As distance education collaborations between high schools and colleges increase, there is a concern that little has been done to assess the quality and effectiveness of the resulting virtual courses (Carr & Young, 1999). Yet it is equally important to address or consider the many challenges and issues of the collaboration itself. How these issues are addressed will seriously impact the success of any college distance education project in collaboration with other institutions of learning, including K-12 schools, community centers, and private industry. This article is about collaboration issues between high schools and colleges. It focuses on what the developers learned and offers lessons for what must be considered and planned for prior to the initiation of a collaboration project.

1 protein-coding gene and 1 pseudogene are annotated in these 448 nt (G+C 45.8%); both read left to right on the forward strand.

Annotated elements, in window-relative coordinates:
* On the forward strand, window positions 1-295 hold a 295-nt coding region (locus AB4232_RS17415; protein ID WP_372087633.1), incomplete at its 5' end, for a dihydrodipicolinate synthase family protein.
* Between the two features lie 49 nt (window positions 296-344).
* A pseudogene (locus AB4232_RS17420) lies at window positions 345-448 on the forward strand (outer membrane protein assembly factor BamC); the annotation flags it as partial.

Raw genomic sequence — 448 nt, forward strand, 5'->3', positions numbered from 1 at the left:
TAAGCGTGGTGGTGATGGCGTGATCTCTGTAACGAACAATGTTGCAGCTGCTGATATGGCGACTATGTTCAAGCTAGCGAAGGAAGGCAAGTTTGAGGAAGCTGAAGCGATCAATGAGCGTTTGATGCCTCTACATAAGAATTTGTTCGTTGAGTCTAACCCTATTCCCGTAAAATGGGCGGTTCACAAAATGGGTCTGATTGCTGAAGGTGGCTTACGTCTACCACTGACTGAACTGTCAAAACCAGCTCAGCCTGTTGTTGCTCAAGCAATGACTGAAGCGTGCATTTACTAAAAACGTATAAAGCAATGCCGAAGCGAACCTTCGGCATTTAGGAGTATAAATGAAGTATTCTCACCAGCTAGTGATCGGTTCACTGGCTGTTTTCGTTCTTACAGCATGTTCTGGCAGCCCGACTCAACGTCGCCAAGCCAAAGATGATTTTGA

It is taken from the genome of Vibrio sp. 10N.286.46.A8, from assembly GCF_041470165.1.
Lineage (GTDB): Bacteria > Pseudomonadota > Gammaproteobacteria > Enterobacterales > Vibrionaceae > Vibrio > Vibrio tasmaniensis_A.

The Brooklyn College Learning Café project (http://www.sci.brooklyn.cuny.edu/~lori/TLC/), a collaboration between an urban college and four local high school partners, was developed through a $650,000 grant from the U.S. Department of Commerce, Telecommunications and Information Infrastructure Assistance Program (TIIAP). More than 600 juniors and seniors participated in the Learning Café project. This report first describes Brooklyn College’s impetus for designing the Learning Café project. The next section provides a description of the curriculum and the software developed. Collaboration issues are discussed concentrating on all facets of the Learning Café. Finally, the report offers recommendations for achieving greater success in partnerships between high schools and colleges as well as other collaborations.